Study Reference:

Skogan, W.G., Harnett, S.M., Lovig, J.H. et al. (1995). Community policing in Chicago, year two. Chicago: Criminal Justice Information Authority.

 

Location in the Matrix; Methodological Rigor; Outcome:

Neighborhoods, Focused, Highly Proactive; Moderately Rigorous; Effective

 

What police practice or strategy was examined?

This report is based on an ongoing evaluation of the planning, implementation, and impact of Chicago’s Alternative Policing Strategy (CAPS) throughout the city. The heart of the CAPS program is the reorganization of policing around small geographical areas. Officers assigned to beat teams identified and dealt with a broad range of neighborhood problems in five districts in partnership with neighborhood residents and community organizations and were freed from responding to 911 calls. All of these officers share responsibility for meeting and working with members of the community on a regular basis at beat meetings. In beat meetings, small groups of residents and police officers gathering in church basements and school rooms all over the city jointly develop plans for tackling neighborhood problems. A prioritizing system was developed for coordinating the delivery of municipal services to support local problem-solving efforts.

 

How was the intervention evaluated?

The authors analyzed reported crime figures and survey reports of victimization and neighborhood problems to measure crime, perceived crime, and attitudes toward the police. Other matters analyzed in the evaluation were program visibility, police supervisors’ opinions about CAPS, beat meetings, partnerships in action, community organization involvement, district advisory committees, and court advocacy. The first community evaluation survey was conducted in the five prototype CAP districts and four matched non-CAPS comparison areas in spring 1993, before the program began. Residents of four areas, and their comparison districts, were re-interviewed in June 1994. Residents in the remaining area were questioned again in September 1994.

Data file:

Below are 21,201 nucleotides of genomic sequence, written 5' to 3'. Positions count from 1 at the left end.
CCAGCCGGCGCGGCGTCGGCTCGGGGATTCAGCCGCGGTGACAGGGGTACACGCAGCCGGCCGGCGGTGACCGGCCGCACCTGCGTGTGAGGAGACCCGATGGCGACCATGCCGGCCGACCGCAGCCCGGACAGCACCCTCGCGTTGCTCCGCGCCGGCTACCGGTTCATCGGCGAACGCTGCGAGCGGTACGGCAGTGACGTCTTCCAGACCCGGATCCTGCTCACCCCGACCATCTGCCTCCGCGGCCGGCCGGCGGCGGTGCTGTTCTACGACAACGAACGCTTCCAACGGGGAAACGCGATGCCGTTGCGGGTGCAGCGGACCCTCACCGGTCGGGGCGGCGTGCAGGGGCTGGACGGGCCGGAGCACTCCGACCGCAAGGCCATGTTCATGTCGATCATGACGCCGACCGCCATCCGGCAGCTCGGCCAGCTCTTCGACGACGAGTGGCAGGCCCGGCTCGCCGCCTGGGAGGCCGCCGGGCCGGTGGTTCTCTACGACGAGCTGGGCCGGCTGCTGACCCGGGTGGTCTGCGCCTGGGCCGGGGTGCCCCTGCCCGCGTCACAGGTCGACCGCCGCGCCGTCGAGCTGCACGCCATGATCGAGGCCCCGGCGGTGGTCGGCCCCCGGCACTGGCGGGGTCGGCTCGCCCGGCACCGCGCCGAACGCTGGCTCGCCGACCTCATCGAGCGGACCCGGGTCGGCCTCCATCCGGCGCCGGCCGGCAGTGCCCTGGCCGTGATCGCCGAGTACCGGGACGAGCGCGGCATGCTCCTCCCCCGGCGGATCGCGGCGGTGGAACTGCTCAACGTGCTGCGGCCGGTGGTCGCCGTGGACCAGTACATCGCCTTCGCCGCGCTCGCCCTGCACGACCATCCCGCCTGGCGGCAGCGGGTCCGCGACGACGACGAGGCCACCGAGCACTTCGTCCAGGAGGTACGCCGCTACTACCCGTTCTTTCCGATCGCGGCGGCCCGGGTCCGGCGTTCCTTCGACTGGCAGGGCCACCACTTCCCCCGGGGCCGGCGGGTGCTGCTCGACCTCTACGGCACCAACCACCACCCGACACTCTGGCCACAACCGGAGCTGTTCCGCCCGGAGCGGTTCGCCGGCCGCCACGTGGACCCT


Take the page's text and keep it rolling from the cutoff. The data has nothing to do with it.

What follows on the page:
What were the key findings?

Compared to the matched comparison districts, robbery reports declined in all five CAP districts during the first 17 months the program was in operation, and burglary reports declined in three. Survey results showed there were significant reductions in perceived crime problems in all five CAP areas, while only two of the comparison areas showed similar reductions. Other results suggested that the program also had positive impacts to varying degrees on perceptions of neighborhood disorder and decay and optimism about the police.

 

What were the implications for law enforcement?

The CAPS program, which represents a geographically targeted community policing approach, was successful at reducing crime and improving public perception of the police and their neighborhoods.

 

Where can I find more information about this intervention, similar types of intervention, or related studies?

All studies in the Matrix on neighborhoods

CEBCP Community Policing

Community-Oriented Policing Services

More about CAPS from the Chicago Police

More information on problem-oriented policing

The POP center